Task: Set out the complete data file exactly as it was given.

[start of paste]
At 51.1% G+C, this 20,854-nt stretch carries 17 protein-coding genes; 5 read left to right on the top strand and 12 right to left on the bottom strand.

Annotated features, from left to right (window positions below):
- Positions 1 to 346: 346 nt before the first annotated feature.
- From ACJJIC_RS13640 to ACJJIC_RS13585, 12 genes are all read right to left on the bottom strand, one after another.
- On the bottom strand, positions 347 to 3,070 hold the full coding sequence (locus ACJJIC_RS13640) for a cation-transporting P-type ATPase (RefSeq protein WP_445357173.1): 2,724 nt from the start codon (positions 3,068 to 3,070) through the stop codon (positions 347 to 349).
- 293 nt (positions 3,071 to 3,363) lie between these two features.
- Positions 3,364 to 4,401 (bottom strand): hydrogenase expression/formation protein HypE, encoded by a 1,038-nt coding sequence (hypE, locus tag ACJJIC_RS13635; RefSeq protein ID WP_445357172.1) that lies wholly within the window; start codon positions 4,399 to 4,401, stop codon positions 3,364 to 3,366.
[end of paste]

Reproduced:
At 51.1% G+C, this 20,854-nt stretch carries 17 protein-coding genes; 5 read left to right on the top strand and 12 right to left on the bottom strand.

Annotated features, from left to right (window positions below):
- Positions 1 to 346: 346 nt before the first annotated feature.
- From ACJJIC_RS13640 to ACJJIC_RS13585, 12 genes are all read right to left on the bottom strand, one after another.
- On the bottom strand, positions 347 to 3,070 hold the full coding sequence (locus ACJJIC_RS13640) for a cation-transporting P-type ATPase (RefSeq protein WP_445357173.1): 2,724 nt from the start codon (positions 3,068 to 3,070) through the stop codon (positions 347 to 349).
- 293 nt (positions 3,071 to 3,363) lie between these two features.
- Positions 3,364 to 4,401 (bottom strand): hydrogenase expression/formation protein HypE, encoded by a 1,038-nt coding sequence (hypE, locus tag ACJJIC_RS13635; RefSeq protein ID WP_445357172.1) that lies wholly within the window; start codon positions 4,399 to 4,401, stop codon positions 3,364 to 3,366.